July 26, 1991 |
Quotron Target of Suits: Two Canadian stock exchanges filed lawsuits accusing Quotron Systems Inc., a major distributor of financial information, of misusing data provided by the exchanges. The Toronto Stock Exchange and Montreal Stock Exchange sought a total of $53 million in damages and restitution for alleged breach of contract and fraud in use of market data from 1985 to 1989.
March 28, 1997 |
Canada's Toronto stock market, the country's largest, posted its biggest intra-day drop in almost a decade Thursday as shares in former market darling Bre-X Minerals Ltd. took a beating. The Toronto Stock Exchange's key 300 composite index plummeted 191.21 points to 5,931.63, its biggest loss since October 20, 1987, the day after so-called Black Monday, when it lost 220.90 points.
April 1, 1997
Canadian mining company Bre-X Minerals Ltd. asked the Toronto Stock Exchange to halt trading of its shares until further tests resolve the furor over its claims about a huge gold discovery in Indonesia. A class-action lawsuit was filed in New York on behalf of Bre-X investors, alleging that its executives sold shares before serious questions over the gold find sent the stock into a nose dive. . . . Republic Industries Inc. said Chairman H.
May 20, 1995 |
Labatt Seeks White Knight to Fight Takeover: The Canadian brewing company vowed to fend off a hostile $1.7-billion takeover by conglomerate Onex Corp., saying it is talking to several parties and expects a better offer to emerge. John Labatt Ltd.'s board was huddled in Toronto, kicking off what analysts believe is a frantic search for a white knight.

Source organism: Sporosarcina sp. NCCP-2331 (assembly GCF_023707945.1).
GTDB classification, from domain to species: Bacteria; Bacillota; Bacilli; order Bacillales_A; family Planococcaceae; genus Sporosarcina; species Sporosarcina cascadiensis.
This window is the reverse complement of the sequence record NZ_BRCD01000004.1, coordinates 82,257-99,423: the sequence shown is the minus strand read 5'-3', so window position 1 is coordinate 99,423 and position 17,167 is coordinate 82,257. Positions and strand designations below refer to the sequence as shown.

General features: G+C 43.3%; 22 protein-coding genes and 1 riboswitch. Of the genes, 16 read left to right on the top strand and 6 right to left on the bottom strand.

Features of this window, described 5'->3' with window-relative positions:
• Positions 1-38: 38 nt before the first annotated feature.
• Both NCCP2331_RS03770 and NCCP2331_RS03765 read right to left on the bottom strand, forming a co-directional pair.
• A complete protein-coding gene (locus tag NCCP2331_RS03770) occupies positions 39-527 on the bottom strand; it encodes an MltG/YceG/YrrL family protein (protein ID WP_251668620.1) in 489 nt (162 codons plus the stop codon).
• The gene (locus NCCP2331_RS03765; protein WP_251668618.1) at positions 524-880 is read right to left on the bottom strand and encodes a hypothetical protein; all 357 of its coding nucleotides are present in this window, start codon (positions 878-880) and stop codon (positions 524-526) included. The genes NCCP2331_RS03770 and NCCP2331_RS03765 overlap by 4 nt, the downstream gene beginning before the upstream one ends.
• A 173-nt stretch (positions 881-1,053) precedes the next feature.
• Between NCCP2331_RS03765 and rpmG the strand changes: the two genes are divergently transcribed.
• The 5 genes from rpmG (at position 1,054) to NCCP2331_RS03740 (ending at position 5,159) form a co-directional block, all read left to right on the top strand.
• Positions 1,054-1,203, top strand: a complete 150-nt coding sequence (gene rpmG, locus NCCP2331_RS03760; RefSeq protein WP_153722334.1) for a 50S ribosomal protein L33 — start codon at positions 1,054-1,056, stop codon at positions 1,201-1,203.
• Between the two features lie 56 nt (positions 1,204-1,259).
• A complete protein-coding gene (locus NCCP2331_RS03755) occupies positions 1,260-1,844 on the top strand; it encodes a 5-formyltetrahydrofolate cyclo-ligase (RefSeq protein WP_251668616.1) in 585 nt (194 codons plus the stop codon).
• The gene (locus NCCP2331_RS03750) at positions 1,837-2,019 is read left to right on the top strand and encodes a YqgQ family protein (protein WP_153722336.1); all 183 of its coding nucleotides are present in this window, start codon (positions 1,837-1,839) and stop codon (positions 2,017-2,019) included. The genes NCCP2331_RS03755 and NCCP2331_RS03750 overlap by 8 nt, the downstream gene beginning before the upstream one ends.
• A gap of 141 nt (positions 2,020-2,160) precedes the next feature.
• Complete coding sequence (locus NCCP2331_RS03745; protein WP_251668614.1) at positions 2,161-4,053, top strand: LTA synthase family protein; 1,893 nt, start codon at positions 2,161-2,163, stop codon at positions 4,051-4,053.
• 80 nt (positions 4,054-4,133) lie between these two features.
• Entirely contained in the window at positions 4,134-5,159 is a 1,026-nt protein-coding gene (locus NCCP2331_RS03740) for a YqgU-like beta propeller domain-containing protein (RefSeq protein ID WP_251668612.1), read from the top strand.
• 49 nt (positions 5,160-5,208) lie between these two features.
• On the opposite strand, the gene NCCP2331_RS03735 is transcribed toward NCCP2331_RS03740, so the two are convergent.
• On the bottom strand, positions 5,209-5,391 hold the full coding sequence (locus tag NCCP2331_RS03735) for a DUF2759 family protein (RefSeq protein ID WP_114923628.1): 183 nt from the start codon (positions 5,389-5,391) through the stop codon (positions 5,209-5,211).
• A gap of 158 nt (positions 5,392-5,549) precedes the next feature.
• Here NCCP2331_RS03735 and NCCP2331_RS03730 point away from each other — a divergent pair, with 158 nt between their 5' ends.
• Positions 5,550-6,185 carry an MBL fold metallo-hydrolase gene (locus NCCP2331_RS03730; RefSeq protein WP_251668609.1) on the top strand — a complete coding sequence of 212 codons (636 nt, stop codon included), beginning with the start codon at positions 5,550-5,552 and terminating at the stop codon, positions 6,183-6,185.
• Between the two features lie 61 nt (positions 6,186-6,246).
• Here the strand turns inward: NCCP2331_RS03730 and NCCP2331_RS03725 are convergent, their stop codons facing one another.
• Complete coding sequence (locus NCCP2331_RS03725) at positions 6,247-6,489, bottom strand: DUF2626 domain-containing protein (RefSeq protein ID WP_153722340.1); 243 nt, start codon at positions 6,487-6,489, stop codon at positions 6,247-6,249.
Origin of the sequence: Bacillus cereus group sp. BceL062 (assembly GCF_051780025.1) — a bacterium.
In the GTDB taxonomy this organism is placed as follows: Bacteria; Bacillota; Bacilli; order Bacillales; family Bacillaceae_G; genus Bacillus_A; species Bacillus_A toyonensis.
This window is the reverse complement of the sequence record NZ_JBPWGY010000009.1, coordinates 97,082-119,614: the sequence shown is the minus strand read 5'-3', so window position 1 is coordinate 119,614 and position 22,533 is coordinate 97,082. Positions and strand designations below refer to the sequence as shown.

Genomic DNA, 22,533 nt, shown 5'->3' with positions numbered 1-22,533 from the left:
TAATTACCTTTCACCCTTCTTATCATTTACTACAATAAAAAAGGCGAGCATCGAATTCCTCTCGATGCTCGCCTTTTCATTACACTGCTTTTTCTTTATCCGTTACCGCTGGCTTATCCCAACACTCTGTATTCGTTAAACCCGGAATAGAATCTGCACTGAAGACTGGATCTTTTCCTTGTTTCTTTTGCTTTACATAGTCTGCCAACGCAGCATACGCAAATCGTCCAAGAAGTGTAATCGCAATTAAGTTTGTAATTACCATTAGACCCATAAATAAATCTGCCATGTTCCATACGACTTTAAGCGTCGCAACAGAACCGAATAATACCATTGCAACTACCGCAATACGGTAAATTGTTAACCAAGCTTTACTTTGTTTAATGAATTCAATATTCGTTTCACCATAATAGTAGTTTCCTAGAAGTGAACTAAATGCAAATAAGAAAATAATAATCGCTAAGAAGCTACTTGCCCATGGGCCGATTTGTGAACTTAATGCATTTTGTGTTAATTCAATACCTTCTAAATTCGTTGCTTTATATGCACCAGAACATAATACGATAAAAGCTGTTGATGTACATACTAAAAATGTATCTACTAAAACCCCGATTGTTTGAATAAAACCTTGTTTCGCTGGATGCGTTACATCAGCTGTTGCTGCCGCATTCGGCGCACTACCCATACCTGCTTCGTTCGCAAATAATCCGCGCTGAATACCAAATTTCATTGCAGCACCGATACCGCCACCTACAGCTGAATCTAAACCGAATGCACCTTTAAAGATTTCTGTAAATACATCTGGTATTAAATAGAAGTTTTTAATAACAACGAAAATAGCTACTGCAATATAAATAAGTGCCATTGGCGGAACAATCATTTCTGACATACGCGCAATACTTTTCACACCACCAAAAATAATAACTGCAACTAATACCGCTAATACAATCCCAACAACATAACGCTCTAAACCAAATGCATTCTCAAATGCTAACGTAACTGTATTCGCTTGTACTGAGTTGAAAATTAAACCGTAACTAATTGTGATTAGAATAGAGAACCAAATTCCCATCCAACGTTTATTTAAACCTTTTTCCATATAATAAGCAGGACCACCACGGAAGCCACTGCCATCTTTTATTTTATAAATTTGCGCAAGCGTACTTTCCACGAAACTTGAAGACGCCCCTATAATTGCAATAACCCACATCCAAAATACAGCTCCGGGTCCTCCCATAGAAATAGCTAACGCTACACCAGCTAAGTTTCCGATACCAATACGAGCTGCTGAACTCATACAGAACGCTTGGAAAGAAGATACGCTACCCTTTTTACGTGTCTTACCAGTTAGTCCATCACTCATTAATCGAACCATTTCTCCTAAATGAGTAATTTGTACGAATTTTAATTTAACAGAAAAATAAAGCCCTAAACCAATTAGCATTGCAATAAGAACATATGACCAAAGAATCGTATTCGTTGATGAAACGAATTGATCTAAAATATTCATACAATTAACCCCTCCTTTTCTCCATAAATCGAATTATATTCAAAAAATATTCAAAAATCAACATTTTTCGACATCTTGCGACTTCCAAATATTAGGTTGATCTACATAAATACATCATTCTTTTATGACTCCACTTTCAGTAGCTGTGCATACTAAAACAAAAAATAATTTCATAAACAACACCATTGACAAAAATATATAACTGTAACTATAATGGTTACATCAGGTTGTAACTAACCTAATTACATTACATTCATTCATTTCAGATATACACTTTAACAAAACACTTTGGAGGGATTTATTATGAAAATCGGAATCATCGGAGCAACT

December 26, 1989 |
U.S. trading in the stock of Campeau Corp., which was halted Friday, did not resume today because the Toronto Stock Exchange was closed for a holiday, an official at the National Assn. of Securities Dealers said. Toronto-based Campeau disclosed Friday that its bankers believe it has technically defaulted on $2.34 billion in debt. The retailer's stock is traded on the Toronto exchange as well as on the U.S. over-the-counter market.
May 27, 2013 |
Valeant Pharmaceuticals International Inc., Canada's largest publicly traded drug maker, is continuing an acquisition spree with an agreement to buy eye-care giant Bausch & Lomb Holdings Inc. for $4.5 billion. The Montreal company, which announced the deal Monday, said it also would pay $4.2 billion in debt owed by privately held Bausch & Lomb, a major manufacturer of contact lenses. Calling Bausch & Lomb a “world-renowned brand,” Valeant's chairman and chief executive, J. Michael Pearson, said the deal would “transform Valeant into a global leader in eye health.” GALLERY: Biggest Southern California companies Valeant said it expects to squeeze out $800 million in annual cost savings by the end 2014 after merging Bausch & Lomb, which is based in Rochester, N.Y., with Valeant's much smaller eye-care operations.